A freedom of Information request shows that new welfare reforms are allowing the government to distort the true figures of those sanctioned on welfare, disability and in receipt of pensions
The very latest figures from the Department for Work and Pensions (DWP) obtained by The London Economic in response to a freedom of information request I submitted show that new welfare reforms such as Universal Credit are allowing the true figures regarding people sanctioned to go grossly unreported.
Today 20 million people in the UK are claimants, 13.8 million are on a pension, and a further 6.8 million people are of working age.
The DWP has started, from August 2017, to publish a Quarterly Statistical Summary of information on the length of time over which a reduction in benefit due to a sanction lasts.
In this report, they say for the first time, the duration of sanctions to be implemented for Employment Support Allowance (ESA) and Universal Credit (UC), Jobseekers Allowance (JSA) and Income Support (IS).
Furthermore, they say they are working on the methodology used to calculate sanction durations.
Yet, when you look at the Government’s own headline figures, a staggering 4.4 million people have been sanctioned up to 31 March 2017 and these figures probably underestimate the true number by a further 2 million under-reported sanctions, as Government figures do not include people sanctioned more than once; people who are presently challenging their sanctions or the huge number of people who have been successful in winning their appeals.
Moreover, Universal Credit is also helping the Government to massage the sanction figures downwards.
Personal Independence Payment and Disability Living Allowance as of February 2017 had a 2 per cent increase on the previous year. However, to further confuse people taking a closer look at Government figures, the number of people claiming Disability Living Allowance has fallen, they say, by 490,000.
They seem to think that the 550,000 people claiming Personal Independence Payment (PIP) are one and the same group. To compound this, the DWP figures show 570,000 of these ‘new’ claims were reassessed Disability Living Allowance claims.
Pensioners, and in particular women, have helped the Government reduce the number of pensions it pays out by a further 68,000.
This fall is largely due to government policy of increasing the age women are able to claim the state pension of £134.71.
The impact of this policy of treating women in the same way it treats working men, has further helped the Government see a fall in Pension Credit and the ending of Savings Credit, helped by the introduction of its new State Pension in April 2016.
Overall, the Government report seeks to highlight the level of decreasing demand, whereas, in reality, the figures are probably being grossly distorted by the way they are being collated.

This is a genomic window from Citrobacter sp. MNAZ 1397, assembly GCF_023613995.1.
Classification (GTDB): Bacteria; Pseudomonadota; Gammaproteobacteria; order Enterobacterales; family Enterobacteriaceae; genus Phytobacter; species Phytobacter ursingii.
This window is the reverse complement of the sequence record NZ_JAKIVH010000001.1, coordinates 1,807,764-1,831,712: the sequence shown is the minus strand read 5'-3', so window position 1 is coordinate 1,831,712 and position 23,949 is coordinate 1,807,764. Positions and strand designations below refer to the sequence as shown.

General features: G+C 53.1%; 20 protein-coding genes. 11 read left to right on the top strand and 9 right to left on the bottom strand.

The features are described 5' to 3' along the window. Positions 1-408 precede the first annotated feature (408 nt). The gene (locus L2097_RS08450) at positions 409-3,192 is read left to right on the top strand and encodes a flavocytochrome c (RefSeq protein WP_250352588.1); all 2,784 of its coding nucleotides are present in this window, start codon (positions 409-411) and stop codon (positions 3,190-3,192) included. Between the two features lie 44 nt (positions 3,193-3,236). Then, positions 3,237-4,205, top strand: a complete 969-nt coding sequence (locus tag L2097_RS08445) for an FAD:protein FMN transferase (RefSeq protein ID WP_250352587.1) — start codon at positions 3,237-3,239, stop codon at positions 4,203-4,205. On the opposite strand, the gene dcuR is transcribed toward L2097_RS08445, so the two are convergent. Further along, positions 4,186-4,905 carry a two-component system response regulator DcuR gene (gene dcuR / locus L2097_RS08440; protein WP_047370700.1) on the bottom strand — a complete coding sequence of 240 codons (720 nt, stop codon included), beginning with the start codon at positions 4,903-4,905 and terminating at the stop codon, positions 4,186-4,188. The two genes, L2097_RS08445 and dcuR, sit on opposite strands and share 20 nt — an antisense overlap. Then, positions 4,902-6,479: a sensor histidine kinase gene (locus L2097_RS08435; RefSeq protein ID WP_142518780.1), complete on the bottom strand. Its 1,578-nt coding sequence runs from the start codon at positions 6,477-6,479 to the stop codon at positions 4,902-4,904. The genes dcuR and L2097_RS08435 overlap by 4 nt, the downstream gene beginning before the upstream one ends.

The result of this is that most economists, or people working in the Third Sector find them hard to believe as they bear no resemblance to the reality on the ground.
Even the decrease in Housing Benefit is only slightly masked by the Government saying that this partly due to Universal Credit starting to replace Housing Benefit.
The figures state that 4.5 million households are in receipt of Housing Benefit, with 1.4 million in the private sector .
This probably fails to include the ‘saving’ to the 410,000 households it reports, almost as an afterthought, who are paying the bedroom tax; the cap on rents, and the ending of people under 35 from renting flats, studios, hostels and rooms only.
Only this week, the National Audit Office confirmed the Government has recovered all but £58 billion of the £1.2 trillion it used of tax payers’ money to bail out the banks. We were all led to believe that this cost left the Government no choice but to roll out its austerity policy.
At the peak of the crisis, our Government had provided the UK financial sector with £133 billion in tax payers’ cash and £1.03 trillion of guarantees to prevent it from collapsing.
With this money repaid, the argument for austerity can no longer be won.
Sanctions and pensioner poverty are still very much on the rise, so where is our money? What is the Government doing with the cash from the women’s pensions it is not paying? The cash saved by not paying the 6 million sanctioned, who are certainly the people in most need.
My seeking to get a reply from the government on this, as a further freedom of information request, was declined on the basis that the request would cost more than the £600 – the cost limit at which these requests can be declined.